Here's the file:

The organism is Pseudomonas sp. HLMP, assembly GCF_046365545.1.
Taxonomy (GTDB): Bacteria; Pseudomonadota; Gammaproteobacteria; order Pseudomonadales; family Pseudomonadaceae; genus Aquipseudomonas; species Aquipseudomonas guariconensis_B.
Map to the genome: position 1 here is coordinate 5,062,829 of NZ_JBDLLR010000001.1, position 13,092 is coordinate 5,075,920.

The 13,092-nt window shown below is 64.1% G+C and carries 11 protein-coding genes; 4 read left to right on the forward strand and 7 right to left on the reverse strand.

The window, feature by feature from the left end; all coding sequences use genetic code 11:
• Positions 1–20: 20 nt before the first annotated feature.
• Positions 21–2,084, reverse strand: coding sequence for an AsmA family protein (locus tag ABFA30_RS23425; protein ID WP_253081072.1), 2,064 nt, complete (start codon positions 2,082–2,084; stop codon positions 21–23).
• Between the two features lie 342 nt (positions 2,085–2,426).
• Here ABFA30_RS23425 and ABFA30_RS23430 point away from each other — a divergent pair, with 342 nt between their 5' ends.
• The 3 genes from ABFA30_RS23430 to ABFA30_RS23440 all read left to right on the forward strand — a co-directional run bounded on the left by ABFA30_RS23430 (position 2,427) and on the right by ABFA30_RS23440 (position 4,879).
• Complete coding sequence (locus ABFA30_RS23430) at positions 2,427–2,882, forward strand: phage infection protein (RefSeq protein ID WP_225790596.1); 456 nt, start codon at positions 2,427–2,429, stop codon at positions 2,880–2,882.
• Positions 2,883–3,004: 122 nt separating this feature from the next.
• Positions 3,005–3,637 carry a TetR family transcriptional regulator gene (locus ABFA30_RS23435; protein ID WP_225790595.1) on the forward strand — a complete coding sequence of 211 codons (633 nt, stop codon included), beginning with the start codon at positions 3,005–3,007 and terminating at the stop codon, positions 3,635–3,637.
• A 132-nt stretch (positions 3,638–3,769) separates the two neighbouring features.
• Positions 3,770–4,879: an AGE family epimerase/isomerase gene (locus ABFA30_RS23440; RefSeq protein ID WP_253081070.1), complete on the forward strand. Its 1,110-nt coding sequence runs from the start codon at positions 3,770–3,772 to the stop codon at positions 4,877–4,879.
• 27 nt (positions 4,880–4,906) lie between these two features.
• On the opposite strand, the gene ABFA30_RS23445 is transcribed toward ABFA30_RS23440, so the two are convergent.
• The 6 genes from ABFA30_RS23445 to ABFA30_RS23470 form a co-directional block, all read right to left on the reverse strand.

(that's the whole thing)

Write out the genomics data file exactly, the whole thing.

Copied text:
The organism is Pseudomonas sp. HLMP, assembly GCF_046365545.1.
Taxonomy (GTDB): Bacteria; Pseudomonadota; Gammaproteobacteria; order Pseudomonadales; family Pseudomonadaceae; genus Aquipseudomonas; species Aquipseudomonas guariconensis_B.
Map to the genome: position 1 here is coordinate 5,062,829 of NZ_JBDLLR010000001.1, position 13,092 is coordinate 5,075,920.

The 13,092-nt window shown below is 64.1% G+C and carries 11 protein-coding genes; 4 read left to right on the forward strand and 7 right to left on the reverse strand.

The window, feature by feature from the left end; all coding sequences use genetic code 11:
• Positions 1–20: 20 nt before the first annotated feature.
• Positions 21–2,084, reverse strand: coding sequence for an AsmA family protein (locus tag ABFA30_RS23425; protein ID WP_253081072.1), 2,064 nt, complete (start codon positions 2,082–2,084; stop codon positions 21–23).
• Between the two features lie 342 nt (positions 2,085–2,426).
• Here ABFA30_RS23425 and ABFA30_RS23430 point away from each other — a divergent pair, with 342 nt between their 5' ends.
• The 3 genes from ABFA30_RS23430 to ABFA30_RS23440 all read left to right on the forward strand — a co-directional run bounded on the left by ABFA30_RS23430 (position 2,427) and on the right by ABFA30_RS23440 (position 4,879).
• Complete coding sequence (locus ABFA30_RS23430) at positions 2,427–2,882, forward strand: phage infection protein (RefSeq protein ID WP_225790596.1); 456 nt, start codon at positions 2,427–2,429, stop codon at positions 2,880–2,882.
• Positions 2,883–3,004: 122 nt separating this feature from the next.
• Positions 3,005–3,637 carry a TetR family transcriptional regulator gene (locus ABFA30_RS23435; protein ID WP_225790595.1) on the forward strand — a complete coding sequence of 211 codons (633 nt, stop codon included), beginning with the start codon at positions 3,005–3,007 and terminating at the stop codon, positions 3,635–3,637.
• A 132-nt stretch (positions 3,638–3,769) separates the two neighbouring features.
• Positions 3,770–4,879: an AGE family epimerase/isomerase gene (locus ABFA30_RS23440; RefSeq protein ID WP_253081070.1), complete on the forward strand. Its 1,110-nt coding sequence runs from the start codon at positions 3,770–3,772 to the stop codon at positions 4,877–4,879.
• 27 nt (positions 4,880–4,906) lie between these two features.
• On the opposite strand, the gene ABFA30_RS23445 is transcribed toward ABFA30_RS23440, so the two are convergent.
• The 6 genes from ABFA30_RS23445 to ABFA30_RS23470 form a co-directional block, all read right to left on the reverse strand.